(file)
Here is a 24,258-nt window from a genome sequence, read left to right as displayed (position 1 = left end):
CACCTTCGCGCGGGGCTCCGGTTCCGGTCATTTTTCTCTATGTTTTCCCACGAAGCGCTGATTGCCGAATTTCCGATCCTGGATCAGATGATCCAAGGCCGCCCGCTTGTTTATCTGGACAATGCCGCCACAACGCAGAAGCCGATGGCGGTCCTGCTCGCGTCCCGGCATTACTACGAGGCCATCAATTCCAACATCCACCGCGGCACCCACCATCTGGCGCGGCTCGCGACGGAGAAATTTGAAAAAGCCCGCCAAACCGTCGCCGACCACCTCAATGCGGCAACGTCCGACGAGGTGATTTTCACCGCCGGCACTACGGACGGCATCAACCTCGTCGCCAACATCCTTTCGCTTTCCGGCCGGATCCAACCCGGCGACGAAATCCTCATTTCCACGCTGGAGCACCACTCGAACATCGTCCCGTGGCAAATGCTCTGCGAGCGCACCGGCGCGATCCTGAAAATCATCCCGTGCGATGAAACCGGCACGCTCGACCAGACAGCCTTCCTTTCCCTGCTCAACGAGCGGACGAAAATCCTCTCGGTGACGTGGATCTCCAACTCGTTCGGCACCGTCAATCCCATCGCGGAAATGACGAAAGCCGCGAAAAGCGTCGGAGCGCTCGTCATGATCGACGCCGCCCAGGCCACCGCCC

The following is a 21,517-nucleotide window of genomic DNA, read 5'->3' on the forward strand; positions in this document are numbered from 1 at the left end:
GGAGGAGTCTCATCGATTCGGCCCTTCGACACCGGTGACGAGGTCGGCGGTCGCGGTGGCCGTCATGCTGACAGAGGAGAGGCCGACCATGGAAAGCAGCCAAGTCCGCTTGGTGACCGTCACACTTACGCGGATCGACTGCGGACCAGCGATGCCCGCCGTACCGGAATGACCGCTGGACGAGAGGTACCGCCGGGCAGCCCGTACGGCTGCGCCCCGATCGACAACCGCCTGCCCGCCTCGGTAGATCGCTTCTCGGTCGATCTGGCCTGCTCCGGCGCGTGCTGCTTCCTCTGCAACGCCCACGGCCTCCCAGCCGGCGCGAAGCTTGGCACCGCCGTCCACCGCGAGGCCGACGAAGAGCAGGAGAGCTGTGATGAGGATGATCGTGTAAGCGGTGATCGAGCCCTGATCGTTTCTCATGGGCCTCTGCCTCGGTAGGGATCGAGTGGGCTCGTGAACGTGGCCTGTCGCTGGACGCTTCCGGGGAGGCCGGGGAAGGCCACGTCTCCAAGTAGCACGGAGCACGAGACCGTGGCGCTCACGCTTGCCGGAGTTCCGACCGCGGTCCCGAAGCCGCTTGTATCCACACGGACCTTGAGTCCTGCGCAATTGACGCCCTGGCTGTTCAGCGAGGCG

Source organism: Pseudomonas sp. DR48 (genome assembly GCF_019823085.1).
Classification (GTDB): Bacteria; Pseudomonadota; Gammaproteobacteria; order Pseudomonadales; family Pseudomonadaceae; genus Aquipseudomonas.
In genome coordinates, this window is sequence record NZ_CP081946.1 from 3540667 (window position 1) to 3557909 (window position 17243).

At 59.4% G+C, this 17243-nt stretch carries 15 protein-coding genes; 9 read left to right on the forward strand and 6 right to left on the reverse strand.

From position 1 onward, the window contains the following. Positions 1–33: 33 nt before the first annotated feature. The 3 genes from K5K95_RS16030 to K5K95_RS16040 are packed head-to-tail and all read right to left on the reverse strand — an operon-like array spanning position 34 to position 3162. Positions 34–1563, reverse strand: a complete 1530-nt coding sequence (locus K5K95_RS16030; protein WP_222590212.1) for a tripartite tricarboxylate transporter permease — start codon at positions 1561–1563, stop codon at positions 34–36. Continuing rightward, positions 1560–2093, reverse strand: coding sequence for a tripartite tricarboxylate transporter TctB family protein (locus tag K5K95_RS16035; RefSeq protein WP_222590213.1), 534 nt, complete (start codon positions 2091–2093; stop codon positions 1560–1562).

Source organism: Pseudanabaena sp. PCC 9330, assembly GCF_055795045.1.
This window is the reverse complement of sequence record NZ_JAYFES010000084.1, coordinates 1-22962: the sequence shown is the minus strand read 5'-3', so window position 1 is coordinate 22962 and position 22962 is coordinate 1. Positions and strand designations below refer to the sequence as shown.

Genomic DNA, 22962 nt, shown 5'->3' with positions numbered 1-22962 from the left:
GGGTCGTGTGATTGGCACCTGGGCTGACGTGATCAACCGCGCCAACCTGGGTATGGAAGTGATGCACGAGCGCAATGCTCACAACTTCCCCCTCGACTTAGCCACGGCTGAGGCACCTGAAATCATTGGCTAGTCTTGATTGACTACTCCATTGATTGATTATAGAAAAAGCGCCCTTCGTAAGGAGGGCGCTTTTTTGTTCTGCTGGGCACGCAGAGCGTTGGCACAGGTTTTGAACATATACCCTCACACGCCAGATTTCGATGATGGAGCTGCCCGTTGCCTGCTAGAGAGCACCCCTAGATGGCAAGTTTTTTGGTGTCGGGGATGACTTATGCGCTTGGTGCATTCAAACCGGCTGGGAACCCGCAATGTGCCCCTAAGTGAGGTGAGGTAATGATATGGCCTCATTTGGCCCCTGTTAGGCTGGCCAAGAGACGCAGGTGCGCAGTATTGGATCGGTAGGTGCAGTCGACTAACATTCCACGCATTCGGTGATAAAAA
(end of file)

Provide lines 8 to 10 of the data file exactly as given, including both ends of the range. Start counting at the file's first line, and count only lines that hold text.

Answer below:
At 59.4% G+C, this 17243-nt stretch carries 15 protein-coding genes; 9 read left to right on the forward strand and 6 right to left on the reverse strand.

From position 1 onward, the window contains the following. Positions 1–33: 33 nt before the first annotated feature. The 3 genes from K5K95_RS16030 to K5K95_RS16040 are packed head-to-tail and all read right to left on the reverse strand — an operon-like array spanning position 34 to position 3162. Positions 34–1563, reverse strand: a complete 1530-nt coding sequence (locus K5K95_RS16030; protein WP_222590212.1) for a tripartite tricarboxylate transporter permease — start codon at positions 1561–1563, stop codon at positions 34–36. Continuing rightward, positions 1560–2093, reverse strand: coding sequence for a tripartite tricarboxylate transporter TctB family protein (locus tag K5K95_RS16035; RefSeq protein WP_222590213.1), 534 nt, complete (start codon positions 2091–2093; stop codon positions 1560–1562).

Source organism: Pseudanabaena sp. PCC 9330, assembly GCF_055795045.1.